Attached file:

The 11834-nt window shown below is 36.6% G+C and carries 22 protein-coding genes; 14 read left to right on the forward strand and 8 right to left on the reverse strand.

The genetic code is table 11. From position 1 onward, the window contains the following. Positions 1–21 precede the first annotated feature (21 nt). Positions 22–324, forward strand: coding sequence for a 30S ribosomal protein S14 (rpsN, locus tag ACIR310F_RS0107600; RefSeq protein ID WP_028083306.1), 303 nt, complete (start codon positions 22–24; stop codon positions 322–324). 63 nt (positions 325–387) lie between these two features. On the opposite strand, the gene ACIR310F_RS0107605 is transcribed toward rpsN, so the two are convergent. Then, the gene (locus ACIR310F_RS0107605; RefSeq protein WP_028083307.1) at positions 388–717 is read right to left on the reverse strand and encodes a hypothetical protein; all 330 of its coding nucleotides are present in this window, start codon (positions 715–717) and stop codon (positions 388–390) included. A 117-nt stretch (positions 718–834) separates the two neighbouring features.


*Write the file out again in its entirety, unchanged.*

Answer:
The 11834-nt window shown below is 36.6% G+C and carries 22 protein-coding genes; 14 read left to right on the forward strand and 8 right to left on the reverse strand.

The genetic code is table 11. From position 1 onward, the window contains the following. Positions 1–21 precede the first annotated feature (21 nt). Positions 22–324, forward strand: coding sequence for a 30S ribosomal protein S14 (rpsN, locus tag ACIR310F_RS0107600; RefSeq protein ID WP_028083306.1), 303 nt, complete (start codon positions 22–24; stop codon positions 322–324). 63 nt (positions 325–387) lie between these two features. On the opposite strand, the gene ACIR310F_RS0107605 is transcribed toward rpsN, so the two are convergent. Then, the gene (locus ACIR310F_RS0107605; RefSeq protein WP_028083307.1) at positions 388–717 is read right to left on the reverse strand and encodes a hypothetical protein; all 330 of its coding nucleotides are present in this window, start codon (positions 715–717) and stop codon (positions 388–390) included. A 117-nt stretch (positions 718–834) separates the two neighbouring features.